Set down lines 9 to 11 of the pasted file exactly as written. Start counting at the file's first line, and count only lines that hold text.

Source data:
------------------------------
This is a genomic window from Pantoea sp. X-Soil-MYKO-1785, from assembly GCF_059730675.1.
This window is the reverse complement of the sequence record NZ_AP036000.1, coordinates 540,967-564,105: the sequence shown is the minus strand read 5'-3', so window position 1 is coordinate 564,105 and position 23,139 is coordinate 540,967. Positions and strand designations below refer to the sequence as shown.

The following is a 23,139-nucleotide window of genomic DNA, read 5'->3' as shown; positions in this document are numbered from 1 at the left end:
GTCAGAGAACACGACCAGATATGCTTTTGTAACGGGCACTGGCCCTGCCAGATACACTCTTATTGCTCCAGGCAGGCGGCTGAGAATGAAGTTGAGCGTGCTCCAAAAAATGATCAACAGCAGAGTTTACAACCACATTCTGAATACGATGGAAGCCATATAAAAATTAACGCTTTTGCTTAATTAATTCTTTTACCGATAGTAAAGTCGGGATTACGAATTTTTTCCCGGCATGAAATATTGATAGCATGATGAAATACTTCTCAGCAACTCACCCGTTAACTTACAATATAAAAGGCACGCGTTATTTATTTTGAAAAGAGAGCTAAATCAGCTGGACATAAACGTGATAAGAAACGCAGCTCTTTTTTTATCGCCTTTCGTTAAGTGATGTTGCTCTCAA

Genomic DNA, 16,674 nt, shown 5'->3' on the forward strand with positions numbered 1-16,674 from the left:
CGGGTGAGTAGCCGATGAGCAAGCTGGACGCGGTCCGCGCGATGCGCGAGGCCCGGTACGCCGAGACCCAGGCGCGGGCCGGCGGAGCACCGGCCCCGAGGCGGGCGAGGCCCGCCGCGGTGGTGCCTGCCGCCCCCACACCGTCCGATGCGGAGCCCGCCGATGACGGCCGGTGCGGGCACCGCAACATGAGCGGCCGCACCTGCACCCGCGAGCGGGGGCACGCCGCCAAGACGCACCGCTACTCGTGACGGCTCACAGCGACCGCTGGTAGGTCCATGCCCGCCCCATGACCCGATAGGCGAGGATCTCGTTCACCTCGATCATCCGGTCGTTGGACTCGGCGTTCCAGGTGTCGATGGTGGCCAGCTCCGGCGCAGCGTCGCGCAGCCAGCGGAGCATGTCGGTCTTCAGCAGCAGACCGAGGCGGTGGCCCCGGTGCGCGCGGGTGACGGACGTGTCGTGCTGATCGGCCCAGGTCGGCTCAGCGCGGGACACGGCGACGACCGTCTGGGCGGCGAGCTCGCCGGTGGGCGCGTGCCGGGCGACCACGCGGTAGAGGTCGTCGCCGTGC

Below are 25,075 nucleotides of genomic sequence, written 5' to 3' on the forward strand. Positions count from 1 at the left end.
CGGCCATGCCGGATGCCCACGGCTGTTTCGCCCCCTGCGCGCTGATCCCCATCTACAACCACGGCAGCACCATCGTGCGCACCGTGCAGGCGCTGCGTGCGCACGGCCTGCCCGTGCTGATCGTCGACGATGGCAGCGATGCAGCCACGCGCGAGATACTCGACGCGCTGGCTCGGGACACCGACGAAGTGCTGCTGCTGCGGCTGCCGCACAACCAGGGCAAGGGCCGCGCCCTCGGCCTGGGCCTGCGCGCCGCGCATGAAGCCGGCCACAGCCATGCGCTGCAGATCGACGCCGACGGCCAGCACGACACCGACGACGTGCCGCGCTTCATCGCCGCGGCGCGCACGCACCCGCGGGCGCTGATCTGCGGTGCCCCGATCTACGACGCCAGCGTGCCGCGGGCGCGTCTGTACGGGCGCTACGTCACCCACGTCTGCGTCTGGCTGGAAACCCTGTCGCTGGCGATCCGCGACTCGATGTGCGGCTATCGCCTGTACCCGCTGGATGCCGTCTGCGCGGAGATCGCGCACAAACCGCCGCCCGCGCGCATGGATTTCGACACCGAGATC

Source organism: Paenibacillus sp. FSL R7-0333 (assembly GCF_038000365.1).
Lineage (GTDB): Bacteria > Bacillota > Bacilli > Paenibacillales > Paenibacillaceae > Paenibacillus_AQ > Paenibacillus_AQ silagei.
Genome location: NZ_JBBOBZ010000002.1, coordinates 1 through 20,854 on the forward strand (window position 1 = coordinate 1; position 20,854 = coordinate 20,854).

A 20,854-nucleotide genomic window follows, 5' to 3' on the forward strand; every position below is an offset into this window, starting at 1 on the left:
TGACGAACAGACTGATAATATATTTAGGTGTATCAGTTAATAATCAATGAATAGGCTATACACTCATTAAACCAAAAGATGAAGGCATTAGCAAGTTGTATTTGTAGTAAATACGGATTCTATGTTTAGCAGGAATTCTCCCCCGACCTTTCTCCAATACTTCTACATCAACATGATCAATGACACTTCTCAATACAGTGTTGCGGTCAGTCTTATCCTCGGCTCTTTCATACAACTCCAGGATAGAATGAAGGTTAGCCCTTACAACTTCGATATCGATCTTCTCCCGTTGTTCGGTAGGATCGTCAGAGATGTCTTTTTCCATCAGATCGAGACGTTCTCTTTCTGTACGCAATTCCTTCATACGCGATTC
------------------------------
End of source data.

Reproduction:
Source organism: Paenibacillus sp. FSL R7-0333 (assembly GCF_038000365.1).
Lineage (GTDB): Bacteria > Bacillota > Bacilli > Paenibacillales > Paenibacillaceae > Paenibacillus_AQ > Paenibacillus_AQ silagei.
Genome location: NZ_JBBOBZ010000002.1, coordinates 1 through 20,854 on the forward strand (window position 1 = coordinate 1; position 20,854 = coordinate 20,854).